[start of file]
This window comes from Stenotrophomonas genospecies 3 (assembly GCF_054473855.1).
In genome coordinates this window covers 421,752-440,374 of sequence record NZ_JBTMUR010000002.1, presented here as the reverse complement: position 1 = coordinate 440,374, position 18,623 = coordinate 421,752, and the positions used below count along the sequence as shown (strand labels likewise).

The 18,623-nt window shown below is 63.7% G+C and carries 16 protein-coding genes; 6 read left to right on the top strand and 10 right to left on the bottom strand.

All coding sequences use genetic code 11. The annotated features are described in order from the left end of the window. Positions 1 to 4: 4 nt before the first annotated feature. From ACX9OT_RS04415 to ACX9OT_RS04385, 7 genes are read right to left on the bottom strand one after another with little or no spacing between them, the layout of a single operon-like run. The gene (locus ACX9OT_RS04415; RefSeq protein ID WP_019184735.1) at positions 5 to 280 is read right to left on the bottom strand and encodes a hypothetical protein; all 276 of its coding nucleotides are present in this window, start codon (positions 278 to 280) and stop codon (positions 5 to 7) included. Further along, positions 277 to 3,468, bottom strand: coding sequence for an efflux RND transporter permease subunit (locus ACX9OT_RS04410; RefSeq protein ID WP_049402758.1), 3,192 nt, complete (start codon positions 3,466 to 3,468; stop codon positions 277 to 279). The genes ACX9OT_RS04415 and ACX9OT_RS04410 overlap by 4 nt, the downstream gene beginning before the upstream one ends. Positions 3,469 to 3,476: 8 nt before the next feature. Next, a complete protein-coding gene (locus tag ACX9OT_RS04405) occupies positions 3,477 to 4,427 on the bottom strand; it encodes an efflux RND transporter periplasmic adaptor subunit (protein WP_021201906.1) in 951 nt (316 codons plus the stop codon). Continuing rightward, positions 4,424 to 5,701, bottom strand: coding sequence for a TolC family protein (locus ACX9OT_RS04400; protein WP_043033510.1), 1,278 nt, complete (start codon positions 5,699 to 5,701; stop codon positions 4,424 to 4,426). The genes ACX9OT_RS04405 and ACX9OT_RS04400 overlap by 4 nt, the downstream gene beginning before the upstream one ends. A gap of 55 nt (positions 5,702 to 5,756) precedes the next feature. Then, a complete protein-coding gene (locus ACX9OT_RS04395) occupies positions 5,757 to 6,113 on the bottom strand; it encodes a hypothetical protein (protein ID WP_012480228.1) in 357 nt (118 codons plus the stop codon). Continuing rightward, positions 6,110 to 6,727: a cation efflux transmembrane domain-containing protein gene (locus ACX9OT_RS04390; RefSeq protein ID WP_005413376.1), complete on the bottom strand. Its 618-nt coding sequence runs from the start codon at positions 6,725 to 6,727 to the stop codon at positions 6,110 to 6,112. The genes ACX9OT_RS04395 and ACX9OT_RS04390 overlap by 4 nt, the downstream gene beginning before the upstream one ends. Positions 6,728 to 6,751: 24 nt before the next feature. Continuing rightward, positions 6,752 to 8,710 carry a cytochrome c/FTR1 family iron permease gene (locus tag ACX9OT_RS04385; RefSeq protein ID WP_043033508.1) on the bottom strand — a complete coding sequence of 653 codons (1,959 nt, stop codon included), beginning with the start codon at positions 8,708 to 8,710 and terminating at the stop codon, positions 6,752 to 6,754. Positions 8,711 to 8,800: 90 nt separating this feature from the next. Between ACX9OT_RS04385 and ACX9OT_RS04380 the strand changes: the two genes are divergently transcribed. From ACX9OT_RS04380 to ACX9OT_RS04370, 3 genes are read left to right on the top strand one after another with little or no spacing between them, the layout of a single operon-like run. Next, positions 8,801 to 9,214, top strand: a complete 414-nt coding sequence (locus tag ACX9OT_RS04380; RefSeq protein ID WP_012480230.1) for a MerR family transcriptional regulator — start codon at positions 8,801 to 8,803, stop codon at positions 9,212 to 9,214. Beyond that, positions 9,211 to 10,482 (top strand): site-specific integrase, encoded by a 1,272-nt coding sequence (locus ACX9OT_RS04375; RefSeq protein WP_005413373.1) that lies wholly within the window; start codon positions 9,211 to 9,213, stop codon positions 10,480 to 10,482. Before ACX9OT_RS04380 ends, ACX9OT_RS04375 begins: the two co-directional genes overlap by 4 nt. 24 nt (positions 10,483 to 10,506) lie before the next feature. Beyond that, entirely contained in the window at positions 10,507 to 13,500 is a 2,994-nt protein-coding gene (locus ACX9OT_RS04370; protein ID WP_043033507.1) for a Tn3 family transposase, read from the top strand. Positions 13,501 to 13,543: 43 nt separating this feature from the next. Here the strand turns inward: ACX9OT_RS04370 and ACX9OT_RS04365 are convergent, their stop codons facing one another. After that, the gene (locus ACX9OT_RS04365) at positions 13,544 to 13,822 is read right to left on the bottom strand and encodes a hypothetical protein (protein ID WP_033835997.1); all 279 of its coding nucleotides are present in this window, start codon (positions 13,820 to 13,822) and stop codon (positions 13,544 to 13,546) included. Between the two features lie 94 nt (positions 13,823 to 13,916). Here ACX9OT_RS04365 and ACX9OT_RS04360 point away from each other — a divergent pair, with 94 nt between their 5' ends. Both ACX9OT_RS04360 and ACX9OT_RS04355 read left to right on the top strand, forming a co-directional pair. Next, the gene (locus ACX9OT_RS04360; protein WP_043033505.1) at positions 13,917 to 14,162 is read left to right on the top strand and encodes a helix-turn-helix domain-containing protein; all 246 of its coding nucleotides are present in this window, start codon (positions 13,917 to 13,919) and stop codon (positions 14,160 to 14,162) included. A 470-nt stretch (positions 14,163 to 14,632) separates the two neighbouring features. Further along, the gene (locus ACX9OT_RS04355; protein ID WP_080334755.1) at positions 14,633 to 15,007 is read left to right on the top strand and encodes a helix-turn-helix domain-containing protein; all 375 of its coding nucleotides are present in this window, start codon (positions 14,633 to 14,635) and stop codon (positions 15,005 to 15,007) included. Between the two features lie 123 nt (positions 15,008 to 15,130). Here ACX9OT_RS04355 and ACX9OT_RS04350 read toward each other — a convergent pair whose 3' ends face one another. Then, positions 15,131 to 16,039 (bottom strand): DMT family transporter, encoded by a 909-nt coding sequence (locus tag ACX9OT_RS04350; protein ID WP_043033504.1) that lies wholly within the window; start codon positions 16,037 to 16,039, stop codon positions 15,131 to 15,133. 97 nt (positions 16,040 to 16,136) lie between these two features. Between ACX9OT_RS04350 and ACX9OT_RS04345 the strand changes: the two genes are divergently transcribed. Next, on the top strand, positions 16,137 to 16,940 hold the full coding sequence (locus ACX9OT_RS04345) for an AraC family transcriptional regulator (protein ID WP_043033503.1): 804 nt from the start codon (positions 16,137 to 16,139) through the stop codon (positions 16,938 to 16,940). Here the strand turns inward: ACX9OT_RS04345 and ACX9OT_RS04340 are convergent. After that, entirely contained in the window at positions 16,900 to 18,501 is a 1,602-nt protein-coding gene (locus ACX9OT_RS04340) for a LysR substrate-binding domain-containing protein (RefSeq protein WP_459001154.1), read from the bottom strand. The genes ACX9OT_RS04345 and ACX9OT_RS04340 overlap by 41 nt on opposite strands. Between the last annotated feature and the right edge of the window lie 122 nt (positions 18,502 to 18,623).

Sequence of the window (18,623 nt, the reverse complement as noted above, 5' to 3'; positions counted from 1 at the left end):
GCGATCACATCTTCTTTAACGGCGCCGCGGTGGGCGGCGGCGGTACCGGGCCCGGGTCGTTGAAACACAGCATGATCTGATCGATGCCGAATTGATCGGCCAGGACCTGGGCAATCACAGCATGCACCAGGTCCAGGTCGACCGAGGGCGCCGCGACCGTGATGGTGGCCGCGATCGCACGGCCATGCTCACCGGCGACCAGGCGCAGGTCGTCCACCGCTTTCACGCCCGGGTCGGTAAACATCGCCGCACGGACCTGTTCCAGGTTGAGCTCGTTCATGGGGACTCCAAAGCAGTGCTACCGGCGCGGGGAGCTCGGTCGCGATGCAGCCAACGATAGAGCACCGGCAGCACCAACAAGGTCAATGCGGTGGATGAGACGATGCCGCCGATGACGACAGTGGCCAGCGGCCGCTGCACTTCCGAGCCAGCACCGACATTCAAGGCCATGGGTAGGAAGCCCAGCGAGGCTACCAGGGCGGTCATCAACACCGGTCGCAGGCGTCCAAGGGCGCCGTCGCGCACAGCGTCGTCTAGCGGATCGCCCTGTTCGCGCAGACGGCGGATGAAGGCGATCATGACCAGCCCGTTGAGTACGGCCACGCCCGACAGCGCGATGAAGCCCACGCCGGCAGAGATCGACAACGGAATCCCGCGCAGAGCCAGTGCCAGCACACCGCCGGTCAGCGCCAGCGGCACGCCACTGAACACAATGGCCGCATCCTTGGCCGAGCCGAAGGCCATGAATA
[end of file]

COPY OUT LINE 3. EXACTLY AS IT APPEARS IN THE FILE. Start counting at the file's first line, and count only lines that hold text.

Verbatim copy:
The 18,623-nt window shown below is 63.7% G+C and carries 16 protein-coding genes; 6 read left to right on the top strand and 10 right to left on the bottom strand.